Driv­ing beat

How FOAM is com­bin­ing mu­si­cal lean­ings with a need for speed in Drive Any Track

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How FOAM is fus­ing mu­sic with rac­ing lines in Drive Any Track

Talk­ing to Steve Mil­bourne and Phil Clandil­lon, co-founders of Lon­don­based de­vel­oper FOAM, about their path into game cre­ation feels like an im­promptu trip to the pub. They’re a re­lent­less tag team – two friends with a 15-year his­tory who chat about their achieve­ments offhand­edly (“Steve made a mu­sic video on his mum’s cam­corder and it got on MTV,” says Clandil­lon), as if each step of their mu­sic industry ca­reer in the early days of the In­ter­net was the by-prod­uct of a good night out. But once talk turns to their de­but game, Drive Any Track, ex­per­tise of the sort only long ex­pe­ri­ence pro­vides peeks through

They’re mu­sic buffs first and fore­most, hav­ing spun FOAM out from a col­li­sion of minds in the tech depart­ment at Sony’s mu­sic la­bel. Or rather, they were the tech depart­ment. As Clandil­lon and Mil­bourne tell it, there were pre­cious few peo­ple around the turn of the mil­len­nium who had com­bined the web with mu­sic in a cre­ative ca­pac­ity.

Mil­bourne, the son of pro­gram­mers, fell into it nat­u­rally. “Around the early 2000s,” he says, “I went to work for an in­die record com­pany, and they didn’t even re­ally have the In­ter­net there – they were still just an­swer­ing phones. I got the In­ter­net in and did some dig­i­tal stuff, started cod­ing and de­sign­ing.”

As a web-based graphic de­signer, Clandil­lon found him­self in a sim­i­lar po­si­tion, fid­dling with Flash in ser­vice of in­die dance la­bels be­fore any­one else had the chance. Though the no­tion of ‘get­ting the In­ter­net in’ as be­ing any more in­volved than ring­ing up an ISP is now un­think­able, it caught Sony’s at­ten­tion, and the pair were head­hunted.

“We kind of had free rein,” Clandil­lon tells us, “be­cause Sony said, ‘We don’t know any­thing about all this tech stuff. We’ll give you some money; just go sit in a cor­ner some­where and do it.’”

Quite how their ex­per­i­ments with Flash and PHP mor­phed into a cabi­net of ad­ver­tis­ing awards nei­ther seems sure, but shoe­horn­ing the video for AC/DC’s Rock ‘N’ Roll Train into an Ex­cel spread­sheet as ASCII art spat out one Me­di­aGuardian In­no­va­tion Award, two Cannes Lions, a CLIO, a UK Mu­sic Video Award and over a mil­lion first-week down­loads. Mil­bourne is still be­mused.

“The mar­ket­ing per­son came to see us, gave us a £500 bud­get and said, ‘Can you do some­thing on Face­book for AC/DC?’ They were a to­tal not-dig­i­tal band – they didn’t even have their mu­sic on­line at that point [2008]. But we looked at the mar­ket re­search, and none of the peo­ple who were their fans can re­ally ac­cess Face­book at work.”

“We thought, ‘Right, we can get through the fire­wall by putting some con­tent in Ex­cel,’” Clandil­lon ex­plains. “The dif­fi­culty was pro­gram­ming ASCII to run like a video. We found this Bul­gar­ian guy, Svet, who agreed to do it for about £150. It took him ten min­utes! We con­verted the video line by line into ASCII art and ended up with this mas­sive ar­ray of text, and ev­ery 25 lines we just looped the ar­ray.” FOAM op­er­ated as a side project within Sony for about a year be­fore go­ing solo. And Drive Any Track is the unashamed prod­uct of mu­sic geeks and petrol­heads, com­ing at a time when both founders feel cur­rent con­soles and Steam Early Ac­cess demon­strate po­ten­tial for mu­sic games be­yond hit­ting things on rhythm. Their cus­tom en­gine, the Mu­si­cal En­vi­ron­ment Gam­ing Al­go­rithm (MEGA), pulls out the ‘big mo­ments’ from any track in a mu­sic li­brary and gen­er­ates a course that fol­lows the ebb and flow of the song.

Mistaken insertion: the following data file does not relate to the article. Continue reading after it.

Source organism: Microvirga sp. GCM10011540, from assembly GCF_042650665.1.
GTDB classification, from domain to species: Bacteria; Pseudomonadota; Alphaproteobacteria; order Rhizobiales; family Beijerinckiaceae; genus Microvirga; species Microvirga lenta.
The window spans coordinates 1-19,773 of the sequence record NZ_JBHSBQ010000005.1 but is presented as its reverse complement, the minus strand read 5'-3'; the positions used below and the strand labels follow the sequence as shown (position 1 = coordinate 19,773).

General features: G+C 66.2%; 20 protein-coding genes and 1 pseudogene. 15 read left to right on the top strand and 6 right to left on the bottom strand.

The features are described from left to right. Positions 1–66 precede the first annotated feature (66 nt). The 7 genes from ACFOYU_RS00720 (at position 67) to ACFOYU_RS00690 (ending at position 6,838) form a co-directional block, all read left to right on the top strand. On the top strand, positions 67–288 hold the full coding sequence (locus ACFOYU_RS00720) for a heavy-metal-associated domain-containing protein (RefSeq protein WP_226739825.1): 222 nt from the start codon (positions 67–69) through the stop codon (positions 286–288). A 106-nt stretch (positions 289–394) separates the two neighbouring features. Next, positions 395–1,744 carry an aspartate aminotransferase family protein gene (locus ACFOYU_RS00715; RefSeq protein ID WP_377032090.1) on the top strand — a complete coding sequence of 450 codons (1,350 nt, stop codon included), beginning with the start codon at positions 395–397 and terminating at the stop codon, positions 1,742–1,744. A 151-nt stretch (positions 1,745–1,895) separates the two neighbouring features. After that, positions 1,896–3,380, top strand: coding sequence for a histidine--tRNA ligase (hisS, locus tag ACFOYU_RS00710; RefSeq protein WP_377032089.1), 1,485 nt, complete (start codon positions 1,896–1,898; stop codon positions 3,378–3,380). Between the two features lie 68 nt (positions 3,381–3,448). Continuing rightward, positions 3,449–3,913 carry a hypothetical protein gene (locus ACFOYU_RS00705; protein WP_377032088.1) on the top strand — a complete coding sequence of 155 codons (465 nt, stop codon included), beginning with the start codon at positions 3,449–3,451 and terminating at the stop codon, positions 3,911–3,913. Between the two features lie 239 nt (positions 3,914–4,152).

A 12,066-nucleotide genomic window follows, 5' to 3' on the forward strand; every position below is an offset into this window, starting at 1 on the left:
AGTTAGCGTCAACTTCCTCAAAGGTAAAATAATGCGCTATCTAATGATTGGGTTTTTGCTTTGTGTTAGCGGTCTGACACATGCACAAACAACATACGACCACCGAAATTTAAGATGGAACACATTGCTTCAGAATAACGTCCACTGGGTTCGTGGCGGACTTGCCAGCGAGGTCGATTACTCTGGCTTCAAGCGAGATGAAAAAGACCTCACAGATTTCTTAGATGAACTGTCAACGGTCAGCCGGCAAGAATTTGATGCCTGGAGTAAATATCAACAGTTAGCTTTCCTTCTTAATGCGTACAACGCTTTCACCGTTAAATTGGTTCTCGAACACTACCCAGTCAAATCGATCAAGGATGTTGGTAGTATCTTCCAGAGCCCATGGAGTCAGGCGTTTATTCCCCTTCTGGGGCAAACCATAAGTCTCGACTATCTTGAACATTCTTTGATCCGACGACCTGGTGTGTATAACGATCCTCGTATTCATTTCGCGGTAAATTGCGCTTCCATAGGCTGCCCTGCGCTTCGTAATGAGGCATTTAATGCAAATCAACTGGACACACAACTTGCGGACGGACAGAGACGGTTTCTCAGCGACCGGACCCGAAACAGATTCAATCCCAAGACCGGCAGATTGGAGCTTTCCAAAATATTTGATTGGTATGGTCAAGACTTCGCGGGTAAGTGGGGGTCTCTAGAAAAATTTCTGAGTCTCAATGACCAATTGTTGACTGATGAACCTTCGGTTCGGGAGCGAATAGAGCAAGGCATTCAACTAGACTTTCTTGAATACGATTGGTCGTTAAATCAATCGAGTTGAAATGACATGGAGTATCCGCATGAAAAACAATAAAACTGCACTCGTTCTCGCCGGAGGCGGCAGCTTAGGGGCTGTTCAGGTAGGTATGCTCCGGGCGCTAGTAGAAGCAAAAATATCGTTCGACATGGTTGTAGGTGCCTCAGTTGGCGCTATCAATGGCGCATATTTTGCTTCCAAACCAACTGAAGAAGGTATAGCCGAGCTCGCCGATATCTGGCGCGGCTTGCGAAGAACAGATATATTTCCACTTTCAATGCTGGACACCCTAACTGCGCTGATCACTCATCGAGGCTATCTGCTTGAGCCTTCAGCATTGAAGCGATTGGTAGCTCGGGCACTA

“We started by us­ing a plat­form called the Echo Nest,” Clandil­lon tells us, “which was avail­able on­line. It was an API, and it re­turned mu­sic anal­y­sis data. We started to use that as some build­ing blocks to build race­tracks and stuff.”

“Echo Nest were re­ally good with us,” Mil­bourne says, “and then they got bought by Spo­tify, who shut it down for pub­lic use.”

FOAM was forced to write its own tech, and fol­lowed that up with sev­eral mas­sive data­base wipes, oblit­er­at­ing ev­ery player-gen­er­ated track when MEGA was found to be spit­ting out im­pos­si­ble stunts. Early Ac­cess pun­ters are not renowned for their pa­tience, but FOAM has got al­most all its early adopters on side, and the team swears by the process.

“We’d never have been able to get a sam­ple size big enough to test all the pro­ce­dural gen­er­a­tion,“says Mil­bourne. “There were 100,000 songs in the data­base when we wiped it. Even if we got a test­ing com­pany in, they wouldn’t be able to con­vert that many songs.”

Con­fronted with their easy pas­sion for games and mu­sic, and their will­ing­ness to drop or ex­per­i­ment with fea­tures at the com­mu­nity’s be­hest, it’s hard to imag­ine some­thing like a few data­base wipes sour­ing FOAM’s stand­ing. The pair’s heav­ing tro­phy case and the ex­per­tise nec­es­sary to busk some­thing like MEGA are masked en­tirely by the feel­ing that FOAM be­longs among the fans.

MEGA pulls out the ‘big mo­ments’ from mu­sic and gen­er­ates cour­ses that fol­low the ebb and flow

FROM TOP FOAM co-founders Phil Clandil­lon and Steve Mil­bourne

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